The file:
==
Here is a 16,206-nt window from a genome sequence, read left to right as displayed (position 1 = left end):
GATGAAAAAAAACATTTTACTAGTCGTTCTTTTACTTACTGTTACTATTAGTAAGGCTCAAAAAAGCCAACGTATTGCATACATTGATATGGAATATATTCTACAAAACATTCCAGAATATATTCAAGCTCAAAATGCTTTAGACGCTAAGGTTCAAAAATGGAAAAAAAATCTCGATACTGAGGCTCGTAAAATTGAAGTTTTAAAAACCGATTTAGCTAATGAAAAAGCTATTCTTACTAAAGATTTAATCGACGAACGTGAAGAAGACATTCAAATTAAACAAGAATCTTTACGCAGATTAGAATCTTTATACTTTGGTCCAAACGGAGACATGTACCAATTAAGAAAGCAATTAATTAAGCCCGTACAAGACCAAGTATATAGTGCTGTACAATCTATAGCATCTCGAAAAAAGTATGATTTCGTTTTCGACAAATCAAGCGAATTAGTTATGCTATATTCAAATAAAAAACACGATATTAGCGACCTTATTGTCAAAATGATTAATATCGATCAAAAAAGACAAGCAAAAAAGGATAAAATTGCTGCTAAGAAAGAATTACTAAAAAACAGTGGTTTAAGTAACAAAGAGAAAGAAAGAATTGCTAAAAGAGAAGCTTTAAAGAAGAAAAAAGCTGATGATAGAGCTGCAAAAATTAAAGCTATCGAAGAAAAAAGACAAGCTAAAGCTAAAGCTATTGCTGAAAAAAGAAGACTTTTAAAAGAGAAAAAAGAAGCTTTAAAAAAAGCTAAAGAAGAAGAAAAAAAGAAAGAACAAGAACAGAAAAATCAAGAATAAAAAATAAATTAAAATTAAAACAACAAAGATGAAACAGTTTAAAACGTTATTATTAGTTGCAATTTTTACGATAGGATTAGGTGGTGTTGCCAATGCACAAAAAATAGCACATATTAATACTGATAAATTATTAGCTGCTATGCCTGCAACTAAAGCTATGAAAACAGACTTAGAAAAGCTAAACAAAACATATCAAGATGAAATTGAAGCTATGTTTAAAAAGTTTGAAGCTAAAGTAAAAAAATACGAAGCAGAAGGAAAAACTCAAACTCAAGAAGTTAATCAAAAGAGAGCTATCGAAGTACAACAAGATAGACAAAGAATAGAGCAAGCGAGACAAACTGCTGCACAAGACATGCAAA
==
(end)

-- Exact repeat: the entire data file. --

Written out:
Here is a 16,206-nt window from a genome sequence, read left to right as displayed (position 1 = left end):
GATGAAAAAAAACATTTTACTAGTCGTTCTTTTACTTACTGTTACTATTAGTAAGGCTCAAAAAAGCCAACGTATTGCATACATTGATATGGAATATATTCTACAAAACATTCCAGAATATATTCAAGCTCAAAATGCTTTAGACGCTAAGGTTCAAAAATGGAAAAAAAATCTCGATACTGAGGCTCGTAAAATTGAAGTTTTAAAAACCGATTTAGCTAATGAAAAAGCTATTCTTACTAAAGATTTAATCGACGAACGTGAAGAAGACATTCAAATTAAACAAGAATCTTTACGCAGATTAGAATCTTTATACTTTGGTCCAAACGGAGACATGTACCAATTAAGAAAGCAATTAATTAAGCCCGTACAAGACCAAGTATATAGTGCTGTACAATCTATAGCATCTCGAAAAAAGTATGATTTCGTTTTCGACAAATCAAGCGAATTAGTTATGCTATATTCAAATAAAAAACACGATATTAGCGACCTTATTGTCAAAATGATTAATATCGATCAAAAAAGACAAGCAAAAAAGGATAAAATTGCTGCTAAGAAAGAATTACTAAAAAACAGTGGTTTAAGTAACAAAGAGAAAGAAAGAATTGCTAAAAGAGAAGCTTTAAAGAAGAAAAAAGCTGATGATAGAGCTGCAAAAATTAAAGCTATCGAAGAAAAAAGACAAGCTAAAGCTAAAGCTATTGCTGAAAAAAGAAGACTTTTAAAAGAGAAAAAAGAAGCTTTAAAAAAAGCTAAAGAAGAAGAAAAAAAGAAAGAACAAGAACAGAAAAATCAAGAATAAAAAATAAATTAAAATTAAAACAACAAAGATGAAACAGTTTAAAACGTTATTATTAGTTGCAATTTTTACGATAGGATTAGGTGGTGTTGCCAATGCACAAAAAATAGCACATATTAATACTGATAAATTATTAGCTGCTATGCCTGCAACTAAAGCTATGAAAACAGACTTAGAAAAGCTAAACAAAACATATCAAGATGAAATTGAAGCTATGTTTAAAAAGTTTGAAGCTAAAGTAAAAAAATACGAAGCAGAAGGAAAAACTCAAACTCAAGAAGTTAATCAAAAGAGAGCTATCGAAGTACAACAAGATAGACAAAGAATAGAGCAAGCGAGACAAACTGCTGCACAAGACATGCAAA